A tax-rate increase is needed, according to Robinson, so the city can begin reducing the debt it has incurred.

The board voted 5-1 Nov. 1 to adopt an ordinance borrowing up to $3.5 million from Southwest Bank. Board Pres-ident Tim Trueblood of Ward 2 was opposed. The $3.5 million the city is borrowing includes a $1.5 million line of credit and a $2 million promissory note. As collateral for the $3.5 million from Southwest Bank, the titles to City Hall and the city garage on Pardee Lane have been pledged.

No. 7 — Mehlville Board of Education increases Prop-osition P budget — again. The increasing cost of the Mehlville School District’s Proposition P was last year’s No. 2 story and 2003’s No. 1 story as the Board of Educa-tion continues to revise upward the budget of the districtwide building improvement program’s budget.

The board voted 5-2 in December to increase the Propo-sition P budget by $210,000 to more than $89.1 million.

The board’s action increases the cost of the Proposition P budget to $89,137,440 — a roughly 30.3 percent in-crease — more than $20.7 million over the nearly $68.4 million building improvement program envisioned in 2000. District voters in November 2000 approved Propo-sition P, a nearly $68.4 million bond issue funded by a 49-cent tax-rate increase.

No. 8 — Roy Robinson elected Crestwood mayor. Roy Robinson defeated Mayor Tom Fagan in the April 5 election with nearly 54 percent of the vote.

In the same election, voters overwhelmingly rejected Prop-osition 1, which would have given the city the authority to issue up to $6 million in bonds.

No. 9 — Lindbergh Prop 4 projects completed on time, on budget. Lindbergh School District officials announced in October that districtwide building improvements funded by the Proposition 4 bond issue have been completed on time and on budget.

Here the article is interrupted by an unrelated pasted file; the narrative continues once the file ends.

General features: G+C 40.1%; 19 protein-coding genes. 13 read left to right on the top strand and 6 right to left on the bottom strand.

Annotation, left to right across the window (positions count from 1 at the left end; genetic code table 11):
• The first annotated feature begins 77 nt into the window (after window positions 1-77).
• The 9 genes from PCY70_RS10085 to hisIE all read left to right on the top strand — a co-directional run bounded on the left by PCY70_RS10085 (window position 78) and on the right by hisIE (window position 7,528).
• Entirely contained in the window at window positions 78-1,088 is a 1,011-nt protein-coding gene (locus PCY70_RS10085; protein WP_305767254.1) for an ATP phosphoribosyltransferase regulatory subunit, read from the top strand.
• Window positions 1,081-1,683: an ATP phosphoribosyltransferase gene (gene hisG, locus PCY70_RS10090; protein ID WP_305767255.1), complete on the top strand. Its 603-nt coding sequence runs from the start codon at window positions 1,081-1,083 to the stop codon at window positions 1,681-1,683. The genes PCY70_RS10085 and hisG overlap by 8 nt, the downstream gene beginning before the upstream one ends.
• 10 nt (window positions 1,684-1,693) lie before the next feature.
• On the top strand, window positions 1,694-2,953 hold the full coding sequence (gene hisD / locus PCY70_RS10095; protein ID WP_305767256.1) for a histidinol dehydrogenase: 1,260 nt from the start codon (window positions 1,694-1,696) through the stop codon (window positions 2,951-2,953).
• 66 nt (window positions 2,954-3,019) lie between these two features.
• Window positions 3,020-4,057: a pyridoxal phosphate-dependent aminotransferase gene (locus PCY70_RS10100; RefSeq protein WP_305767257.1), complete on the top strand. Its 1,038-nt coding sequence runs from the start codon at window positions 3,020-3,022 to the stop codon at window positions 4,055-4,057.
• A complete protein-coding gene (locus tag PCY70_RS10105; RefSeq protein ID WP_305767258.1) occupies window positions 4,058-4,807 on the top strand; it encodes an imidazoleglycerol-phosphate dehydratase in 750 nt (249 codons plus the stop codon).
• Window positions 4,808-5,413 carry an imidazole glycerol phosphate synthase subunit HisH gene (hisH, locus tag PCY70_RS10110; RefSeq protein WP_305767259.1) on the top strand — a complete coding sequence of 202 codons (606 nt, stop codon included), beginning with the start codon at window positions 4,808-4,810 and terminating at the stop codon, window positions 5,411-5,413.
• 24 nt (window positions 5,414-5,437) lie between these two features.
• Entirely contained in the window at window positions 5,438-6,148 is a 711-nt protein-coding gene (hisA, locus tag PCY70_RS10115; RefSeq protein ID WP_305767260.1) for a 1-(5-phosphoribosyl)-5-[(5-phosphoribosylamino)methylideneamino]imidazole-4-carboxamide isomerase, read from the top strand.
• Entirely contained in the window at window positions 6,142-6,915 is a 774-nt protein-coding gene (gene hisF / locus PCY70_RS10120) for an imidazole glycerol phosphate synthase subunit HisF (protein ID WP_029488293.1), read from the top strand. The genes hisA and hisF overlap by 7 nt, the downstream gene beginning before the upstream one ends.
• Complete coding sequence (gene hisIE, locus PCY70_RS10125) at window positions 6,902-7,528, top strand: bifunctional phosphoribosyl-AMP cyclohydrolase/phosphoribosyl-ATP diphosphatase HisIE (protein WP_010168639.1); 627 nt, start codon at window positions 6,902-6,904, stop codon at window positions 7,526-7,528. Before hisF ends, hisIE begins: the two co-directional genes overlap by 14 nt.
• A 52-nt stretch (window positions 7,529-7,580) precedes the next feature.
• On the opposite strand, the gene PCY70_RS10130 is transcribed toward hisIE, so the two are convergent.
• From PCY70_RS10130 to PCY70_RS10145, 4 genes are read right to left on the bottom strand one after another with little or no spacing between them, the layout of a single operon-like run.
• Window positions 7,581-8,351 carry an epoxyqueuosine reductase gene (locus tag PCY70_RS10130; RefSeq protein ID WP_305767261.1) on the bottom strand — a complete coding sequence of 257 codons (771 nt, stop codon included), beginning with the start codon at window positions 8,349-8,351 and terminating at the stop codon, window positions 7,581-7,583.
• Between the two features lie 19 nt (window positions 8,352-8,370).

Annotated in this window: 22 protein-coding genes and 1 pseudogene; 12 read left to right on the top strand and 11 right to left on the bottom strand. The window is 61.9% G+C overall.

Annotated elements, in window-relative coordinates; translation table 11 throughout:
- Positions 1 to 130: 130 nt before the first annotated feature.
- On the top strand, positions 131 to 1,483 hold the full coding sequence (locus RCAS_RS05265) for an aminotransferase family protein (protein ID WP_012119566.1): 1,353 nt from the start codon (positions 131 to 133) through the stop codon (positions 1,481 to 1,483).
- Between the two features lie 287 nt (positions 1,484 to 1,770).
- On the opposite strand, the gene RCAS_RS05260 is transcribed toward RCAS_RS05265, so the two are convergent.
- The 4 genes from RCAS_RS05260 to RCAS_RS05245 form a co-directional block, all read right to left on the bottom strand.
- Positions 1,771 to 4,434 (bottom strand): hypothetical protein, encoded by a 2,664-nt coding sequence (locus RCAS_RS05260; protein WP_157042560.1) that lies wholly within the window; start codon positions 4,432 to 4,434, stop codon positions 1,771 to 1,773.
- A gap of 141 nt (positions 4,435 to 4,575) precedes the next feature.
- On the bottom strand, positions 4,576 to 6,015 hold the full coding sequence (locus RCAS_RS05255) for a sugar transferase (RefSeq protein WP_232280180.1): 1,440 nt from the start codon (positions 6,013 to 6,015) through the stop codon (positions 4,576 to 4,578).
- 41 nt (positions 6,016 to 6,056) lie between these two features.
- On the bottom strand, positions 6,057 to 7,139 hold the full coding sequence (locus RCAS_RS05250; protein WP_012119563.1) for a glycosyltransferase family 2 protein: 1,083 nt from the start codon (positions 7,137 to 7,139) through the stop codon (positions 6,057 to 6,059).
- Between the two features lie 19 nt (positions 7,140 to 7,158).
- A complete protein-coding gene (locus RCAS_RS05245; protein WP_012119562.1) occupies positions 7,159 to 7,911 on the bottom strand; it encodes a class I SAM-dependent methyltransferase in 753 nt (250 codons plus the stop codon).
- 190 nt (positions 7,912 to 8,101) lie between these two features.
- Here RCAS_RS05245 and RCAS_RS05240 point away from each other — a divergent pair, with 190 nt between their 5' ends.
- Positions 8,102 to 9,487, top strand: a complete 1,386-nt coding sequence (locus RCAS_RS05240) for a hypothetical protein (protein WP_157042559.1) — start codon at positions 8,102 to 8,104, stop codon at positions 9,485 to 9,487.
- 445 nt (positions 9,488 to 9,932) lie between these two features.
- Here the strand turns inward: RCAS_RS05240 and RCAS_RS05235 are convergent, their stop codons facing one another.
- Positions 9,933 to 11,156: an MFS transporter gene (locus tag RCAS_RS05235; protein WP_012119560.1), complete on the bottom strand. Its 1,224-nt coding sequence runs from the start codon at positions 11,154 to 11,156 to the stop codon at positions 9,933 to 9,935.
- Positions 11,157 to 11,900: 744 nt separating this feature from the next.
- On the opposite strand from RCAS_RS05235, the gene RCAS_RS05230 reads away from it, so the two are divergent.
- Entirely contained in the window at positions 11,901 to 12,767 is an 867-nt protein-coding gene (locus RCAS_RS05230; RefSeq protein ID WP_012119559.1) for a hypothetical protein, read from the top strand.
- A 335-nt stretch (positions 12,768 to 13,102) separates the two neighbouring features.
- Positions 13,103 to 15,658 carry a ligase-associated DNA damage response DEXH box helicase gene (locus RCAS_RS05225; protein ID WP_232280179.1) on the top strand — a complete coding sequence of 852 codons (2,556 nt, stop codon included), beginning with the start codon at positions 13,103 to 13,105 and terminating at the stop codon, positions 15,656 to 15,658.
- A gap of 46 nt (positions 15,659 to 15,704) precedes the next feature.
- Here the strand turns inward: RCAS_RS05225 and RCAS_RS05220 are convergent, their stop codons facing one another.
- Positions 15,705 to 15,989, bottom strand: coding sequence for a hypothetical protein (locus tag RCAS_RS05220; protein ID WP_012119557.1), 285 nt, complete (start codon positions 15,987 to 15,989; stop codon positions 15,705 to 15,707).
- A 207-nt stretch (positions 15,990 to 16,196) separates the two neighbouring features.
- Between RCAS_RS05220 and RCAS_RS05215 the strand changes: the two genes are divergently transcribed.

Karl Guyer, executive director of planning and development, told the Board of Education Oct. 11 that construction was substantially complete. All that remained was a few punch lists of items that the district wanted contractors to address before the district issued the final payment.

District voters approved Proposition 4 in April 2003. A four-sevenths supermajority was required for approval.

The $14.1 million bond issue was designed to address safety issues at all district schools. The measure increased the district’s debt-service tax rate by 10 cents per $100 of assessed valuation.

Pat Lanane, assistant superintendent for finance, told the Call in October that although the district had not yet determined the final total cost of the project, he expected the district would have a contingency of about $12,000.

While Lindbergh officials enjoyed success with Prop-osition 4, a proposed 65-cent tax-rate increase was defeated by voters in April.

No. 10 — Crestwood Charter Commission proposes three amendments. Crestwood Charter Commission members have proposed three amendments to the City Charter. Mayor Roy Robinson wants a fourth to be placed before voters. The board has yet to act on the Charter Com-mission’s recommendations, so stay tuned.

More to Discover